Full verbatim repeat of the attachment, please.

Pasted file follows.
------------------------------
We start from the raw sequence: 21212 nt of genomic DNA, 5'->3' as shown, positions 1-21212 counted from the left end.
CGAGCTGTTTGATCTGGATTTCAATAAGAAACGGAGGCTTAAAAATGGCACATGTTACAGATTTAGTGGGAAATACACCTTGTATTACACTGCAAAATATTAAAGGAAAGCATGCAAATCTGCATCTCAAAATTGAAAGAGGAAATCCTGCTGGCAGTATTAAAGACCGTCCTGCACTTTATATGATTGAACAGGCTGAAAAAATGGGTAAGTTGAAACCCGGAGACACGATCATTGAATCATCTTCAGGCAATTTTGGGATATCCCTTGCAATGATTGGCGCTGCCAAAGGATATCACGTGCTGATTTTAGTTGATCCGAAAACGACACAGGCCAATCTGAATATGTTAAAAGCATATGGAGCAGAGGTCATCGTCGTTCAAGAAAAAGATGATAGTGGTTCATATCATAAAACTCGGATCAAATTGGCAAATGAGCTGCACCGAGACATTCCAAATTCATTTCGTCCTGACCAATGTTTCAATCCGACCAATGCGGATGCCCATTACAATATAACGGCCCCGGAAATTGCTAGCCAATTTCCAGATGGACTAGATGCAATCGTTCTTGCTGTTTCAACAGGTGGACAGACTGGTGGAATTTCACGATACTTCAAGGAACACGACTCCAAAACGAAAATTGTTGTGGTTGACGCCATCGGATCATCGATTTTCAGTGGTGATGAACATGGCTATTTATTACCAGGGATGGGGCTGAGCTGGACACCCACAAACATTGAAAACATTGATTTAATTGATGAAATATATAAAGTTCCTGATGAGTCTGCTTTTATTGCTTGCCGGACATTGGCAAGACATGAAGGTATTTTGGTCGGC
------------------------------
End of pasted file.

We start from the raw sequence: 21212 nt of genomic DNA, 5'->3' as shown, positions 1-21212 counted from the left end.
CGAGCTGTTTGATCTGGATTTCAATAAGAAACGGAGGCTTAAAAATGGCACATGTTACAGATTTAGTGGGAAATACACCTTGTATTACACTGCAAAATATTAAAGGAAAGCATGCAAATCTGCATCTCAAAATTGAAAGAGGAAATCCTGCTGGCAGTATTAAAGACCGTCCTGCACTTTATATGATTGAACAGGCTGAAAAAATGGGTAAGTTGAAACCCGGAGACACGATCATTGAATCATCTTCAGGCAATTTTGGGATATCCCTTGCAATGATTGGCGCTGCCAAAGGATATCACGTGCTGATTTTAGTTGATCCGAAAACGACACAGGCCAATCTGAATATGTTAAAAGCATATGGAGCAGAGGTCATCGTCGTTCAAGAAAAAGATGATAGTGGTTCATATCATAAAACTCGGATCAAATTGGCAAATGAGCTGCACCGAGACATTCCAAATTCATTTCGTCCTGACCAATGTTTCAATCCGACCAATGCGGATGCCCATTACAATATAACGGCCCCGGAAATTGCTAGCCAATTTCCAGATGGACTAGATGCAATCGTTCTTGCTGTTTCAACAGGTGGACAGACTGGTGGAATTTCACGATACTTCAAGGAACACGACTCCAAAACGAAAATTGTTGTGGTTGACGCCATCGGATCATCGATTTTCAGTGGTGATGAACATGGCTATTTATTACCAGGGATGGGGCTGAGCTGGACACCCACAAACATTGAAAACATTGATTTAATTGATGAAATATATAAAGTTCCTGATGAGTCTGCTTTTATTGCTTGCCGGACATTGGCAAGACATGAAGGTATTTTGGTCGGC